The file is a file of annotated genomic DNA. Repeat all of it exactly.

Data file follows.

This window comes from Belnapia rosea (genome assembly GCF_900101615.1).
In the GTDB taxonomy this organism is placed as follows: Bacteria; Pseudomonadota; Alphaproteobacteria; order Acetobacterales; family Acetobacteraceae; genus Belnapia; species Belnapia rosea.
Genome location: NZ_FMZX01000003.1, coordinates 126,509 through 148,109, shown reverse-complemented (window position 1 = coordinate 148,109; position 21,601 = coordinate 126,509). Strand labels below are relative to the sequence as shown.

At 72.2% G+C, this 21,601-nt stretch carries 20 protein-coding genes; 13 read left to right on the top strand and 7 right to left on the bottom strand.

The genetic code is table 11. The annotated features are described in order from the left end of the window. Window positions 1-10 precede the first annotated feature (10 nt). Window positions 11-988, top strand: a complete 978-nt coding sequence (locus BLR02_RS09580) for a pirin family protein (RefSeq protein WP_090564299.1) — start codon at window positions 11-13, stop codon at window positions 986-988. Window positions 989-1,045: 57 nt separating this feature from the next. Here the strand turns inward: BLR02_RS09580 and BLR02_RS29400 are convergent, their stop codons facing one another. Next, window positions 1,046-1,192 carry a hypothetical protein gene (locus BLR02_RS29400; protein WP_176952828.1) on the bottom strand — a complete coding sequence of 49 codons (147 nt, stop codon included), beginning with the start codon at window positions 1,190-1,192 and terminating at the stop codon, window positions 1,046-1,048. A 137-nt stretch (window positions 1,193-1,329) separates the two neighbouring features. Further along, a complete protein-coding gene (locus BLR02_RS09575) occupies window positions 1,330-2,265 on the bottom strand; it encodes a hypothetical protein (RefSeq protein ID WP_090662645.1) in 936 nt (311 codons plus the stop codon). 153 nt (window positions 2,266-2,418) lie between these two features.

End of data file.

This window comes from Belnapia rosea (genome assembly GCF_900101615.1).
In the GTDB taxonomy this organism is placed as follows: Bacteria; Pseudomonadota; Alphaproteobacteria; order Acetobacterales; family Acetobacteraceae; genus Belnapia; species Belnapia rosea.
Genome location: NZ_FMZX01000003.1, coordinates 126,509 through 148,109, shown reverse-complemented (window position 1 = coordinate 148,109; position 21,601 = coordinate 126,509). Strand labels below are relative to the sequence as shown.

At 72.2% G+C, this 21,601-nt stretch carries 20 protein-coding genes; 13 read left to right on the top strand and 7 right to left on the bottom strand.

The genetic code is table 11. The annotated features are described in order from the left end of the window. Window positions 1-10 precede the first annotated feature (10 nt). Window positions 11-988, top strand: a complete 978-nt coding sequence (locus BLR02_RS09580) for a pirin family protein (RefSeq protein WP_090564299.1) — start codon at window positions 11-13, stop codon at window positions 986-988. Window positions 989-1,045: 57 nt separating this feature from the next. Here the strand turns inward: BLR02_RS09580 and BLR02_RS29400 are convergent, their stop codons facing one another. Next, window positions 1,046-1,192 carry a hypothetical protein gene (locus BLR02_RS29400; protein WP_176952828.1) on the bottom strand — a complete coding sequence of 49 codons (147 nt, stop codon included), beginning with the start codon at window positions 1,190-1,192 and terminating at the stop codon, window positions 1,046-1,048. A 137-nt stretch (window positions 1,193-1,329) separates the two neighbouring features. Further along, a complete protein-coding gene (locus BLR02_RS09575) occupies window positions 1,330-2,265 on the bottom strand; it encodes a hypothetical protein (RefSeq protein ID WP_090662645.1) in 936 nt (311 codons plus the stop codon). 153 nt (window positions 2,266-2,418) lie between these two features.